Cycle Tourism Creating Bursts of Economic Impact, Chance of Future Hosting | Sports Destination Management

Cycle Tourism Creating Bursts of Economic Impact, Chance of Future Hosting

Jul 19, 2020 | By: Mary Helen Sprecher

Courtesy of Virginia City Tourism Commission
The pandemic, having driven people out of gyms and away from organized sports, had a surprising uptick, creating a surge of recreational cyclists who took to their local parks, roads, trails and other venues.

Across the nation, people were blowing the dust off their saddles and tuning up their bikes – in fact, the Los Angeles Times noted some startling facts: From March through mid-June 2020, Eco-Counter — a Montreal-based engineering company that designs and provides bicycle and pedestrian counters, and analyzes data — measured a 21% increase in U.S. urban-area ridership compared with the same timeframe in 2019.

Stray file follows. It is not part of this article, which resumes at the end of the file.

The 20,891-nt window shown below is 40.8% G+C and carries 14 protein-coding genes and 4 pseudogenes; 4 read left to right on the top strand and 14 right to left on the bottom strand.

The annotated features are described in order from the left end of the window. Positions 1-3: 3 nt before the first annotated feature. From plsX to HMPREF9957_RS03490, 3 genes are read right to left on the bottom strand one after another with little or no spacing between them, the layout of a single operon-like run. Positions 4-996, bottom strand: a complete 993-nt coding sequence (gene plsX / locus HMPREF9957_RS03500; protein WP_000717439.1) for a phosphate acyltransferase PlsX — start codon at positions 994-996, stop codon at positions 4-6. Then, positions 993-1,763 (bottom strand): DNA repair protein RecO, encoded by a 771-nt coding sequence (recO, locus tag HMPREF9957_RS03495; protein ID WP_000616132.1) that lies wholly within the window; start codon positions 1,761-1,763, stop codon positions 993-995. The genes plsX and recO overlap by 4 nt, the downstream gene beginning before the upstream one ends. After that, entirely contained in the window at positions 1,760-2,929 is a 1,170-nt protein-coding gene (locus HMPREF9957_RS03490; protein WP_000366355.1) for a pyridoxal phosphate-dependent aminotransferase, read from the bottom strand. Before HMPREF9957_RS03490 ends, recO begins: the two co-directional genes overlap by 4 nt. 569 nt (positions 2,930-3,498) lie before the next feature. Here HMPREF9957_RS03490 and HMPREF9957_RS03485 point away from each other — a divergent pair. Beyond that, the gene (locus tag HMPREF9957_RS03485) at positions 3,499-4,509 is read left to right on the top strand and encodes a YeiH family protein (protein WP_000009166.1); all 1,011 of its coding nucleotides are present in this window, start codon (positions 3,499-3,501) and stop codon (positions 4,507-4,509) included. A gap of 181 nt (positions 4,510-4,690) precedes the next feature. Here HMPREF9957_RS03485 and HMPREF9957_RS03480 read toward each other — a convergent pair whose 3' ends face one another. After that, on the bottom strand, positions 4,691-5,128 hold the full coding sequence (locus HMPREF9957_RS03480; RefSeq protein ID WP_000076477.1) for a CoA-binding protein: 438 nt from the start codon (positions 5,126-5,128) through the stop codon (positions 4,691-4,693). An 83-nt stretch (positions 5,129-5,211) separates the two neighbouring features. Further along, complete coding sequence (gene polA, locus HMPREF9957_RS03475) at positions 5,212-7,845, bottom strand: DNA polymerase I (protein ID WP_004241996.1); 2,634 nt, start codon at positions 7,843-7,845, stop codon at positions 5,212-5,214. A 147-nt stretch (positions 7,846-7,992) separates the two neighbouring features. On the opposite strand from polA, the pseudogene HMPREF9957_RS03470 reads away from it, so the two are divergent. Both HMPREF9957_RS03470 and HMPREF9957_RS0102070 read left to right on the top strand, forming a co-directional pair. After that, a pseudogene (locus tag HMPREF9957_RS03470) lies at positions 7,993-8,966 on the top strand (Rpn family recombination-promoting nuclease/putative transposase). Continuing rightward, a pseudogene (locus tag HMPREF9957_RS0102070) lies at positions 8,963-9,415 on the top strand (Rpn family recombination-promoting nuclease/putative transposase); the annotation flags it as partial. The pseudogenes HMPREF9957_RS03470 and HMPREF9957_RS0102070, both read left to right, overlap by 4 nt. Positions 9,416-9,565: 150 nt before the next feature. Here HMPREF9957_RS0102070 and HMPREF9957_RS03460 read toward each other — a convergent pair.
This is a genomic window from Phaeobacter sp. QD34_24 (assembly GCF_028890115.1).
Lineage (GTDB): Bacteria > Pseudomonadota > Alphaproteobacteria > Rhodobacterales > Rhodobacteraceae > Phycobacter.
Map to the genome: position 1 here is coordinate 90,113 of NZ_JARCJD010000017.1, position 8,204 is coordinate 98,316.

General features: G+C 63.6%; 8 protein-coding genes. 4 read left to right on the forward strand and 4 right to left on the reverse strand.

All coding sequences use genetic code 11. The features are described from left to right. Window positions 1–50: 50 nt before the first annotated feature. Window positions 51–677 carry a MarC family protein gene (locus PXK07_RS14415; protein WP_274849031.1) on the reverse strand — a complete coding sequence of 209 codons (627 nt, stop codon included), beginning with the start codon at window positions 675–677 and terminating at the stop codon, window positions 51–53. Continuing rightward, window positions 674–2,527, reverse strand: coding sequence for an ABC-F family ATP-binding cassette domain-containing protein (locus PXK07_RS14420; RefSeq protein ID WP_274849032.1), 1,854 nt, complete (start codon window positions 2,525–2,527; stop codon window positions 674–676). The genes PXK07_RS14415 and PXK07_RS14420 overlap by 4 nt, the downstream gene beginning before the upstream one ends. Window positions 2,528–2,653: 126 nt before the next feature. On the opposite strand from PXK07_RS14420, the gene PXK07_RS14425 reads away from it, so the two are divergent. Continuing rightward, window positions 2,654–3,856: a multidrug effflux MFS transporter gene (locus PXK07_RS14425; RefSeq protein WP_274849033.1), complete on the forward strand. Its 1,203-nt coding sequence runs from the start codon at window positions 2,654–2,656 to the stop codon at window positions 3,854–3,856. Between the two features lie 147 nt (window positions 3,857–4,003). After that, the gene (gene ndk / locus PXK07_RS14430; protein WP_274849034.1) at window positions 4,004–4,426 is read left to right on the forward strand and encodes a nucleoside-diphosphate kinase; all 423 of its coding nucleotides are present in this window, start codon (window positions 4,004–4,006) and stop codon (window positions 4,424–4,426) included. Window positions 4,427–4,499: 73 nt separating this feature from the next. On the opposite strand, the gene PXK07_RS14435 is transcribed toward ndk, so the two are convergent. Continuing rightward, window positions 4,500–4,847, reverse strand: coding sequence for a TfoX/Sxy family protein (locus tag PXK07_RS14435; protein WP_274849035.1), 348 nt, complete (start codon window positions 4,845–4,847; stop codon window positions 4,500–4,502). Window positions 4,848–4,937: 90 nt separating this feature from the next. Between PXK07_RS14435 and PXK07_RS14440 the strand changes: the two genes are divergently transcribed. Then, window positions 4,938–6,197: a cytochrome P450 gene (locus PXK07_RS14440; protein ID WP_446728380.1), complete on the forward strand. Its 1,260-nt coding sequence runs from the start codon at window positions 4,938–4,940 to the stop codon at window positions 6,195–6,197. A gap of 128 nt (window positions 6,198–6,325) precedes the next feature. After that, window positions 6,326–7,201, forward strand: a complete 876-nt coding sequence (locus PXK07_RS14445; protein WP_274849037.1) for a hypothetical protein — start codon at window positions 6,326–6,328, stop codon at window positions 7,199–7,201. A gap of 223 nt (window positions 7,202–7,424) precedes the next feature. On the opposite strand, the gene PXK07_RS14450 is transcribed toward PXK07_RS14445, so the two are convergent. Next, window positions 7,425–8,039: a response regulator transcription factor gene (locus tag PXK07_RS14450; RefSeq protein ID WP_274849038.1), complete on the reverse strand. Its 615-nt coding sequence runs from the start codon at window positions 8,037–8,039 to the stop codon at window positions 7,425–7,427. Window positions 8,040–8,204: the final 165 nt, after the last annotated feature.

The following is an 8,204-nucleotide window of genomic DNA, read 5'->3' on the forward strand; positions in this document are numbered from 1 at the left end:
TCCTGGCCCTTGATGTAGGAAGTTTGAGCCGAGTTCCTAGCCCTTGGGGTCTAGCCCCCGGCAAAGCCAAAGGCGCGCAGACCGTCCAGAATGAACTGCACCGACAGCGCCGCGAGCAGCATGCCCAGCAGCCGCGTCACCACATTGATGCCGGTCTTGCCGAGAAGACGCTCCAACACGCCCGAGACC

During that same period, the Rails-to-Trails Conservancy saw a 110% increase in ridership on rail-trails over usage from the same time in 2019.

Now, those COVID-19 cyclists, having explored their own neighborhoods, are expanding their horizons and seeking out bigger cities near them to explore as sites for vacations to help replace their truncated summer travel plans. And those cities that can market packages can realize benefits from hotel stays as well as safe dining and outdoor adventures.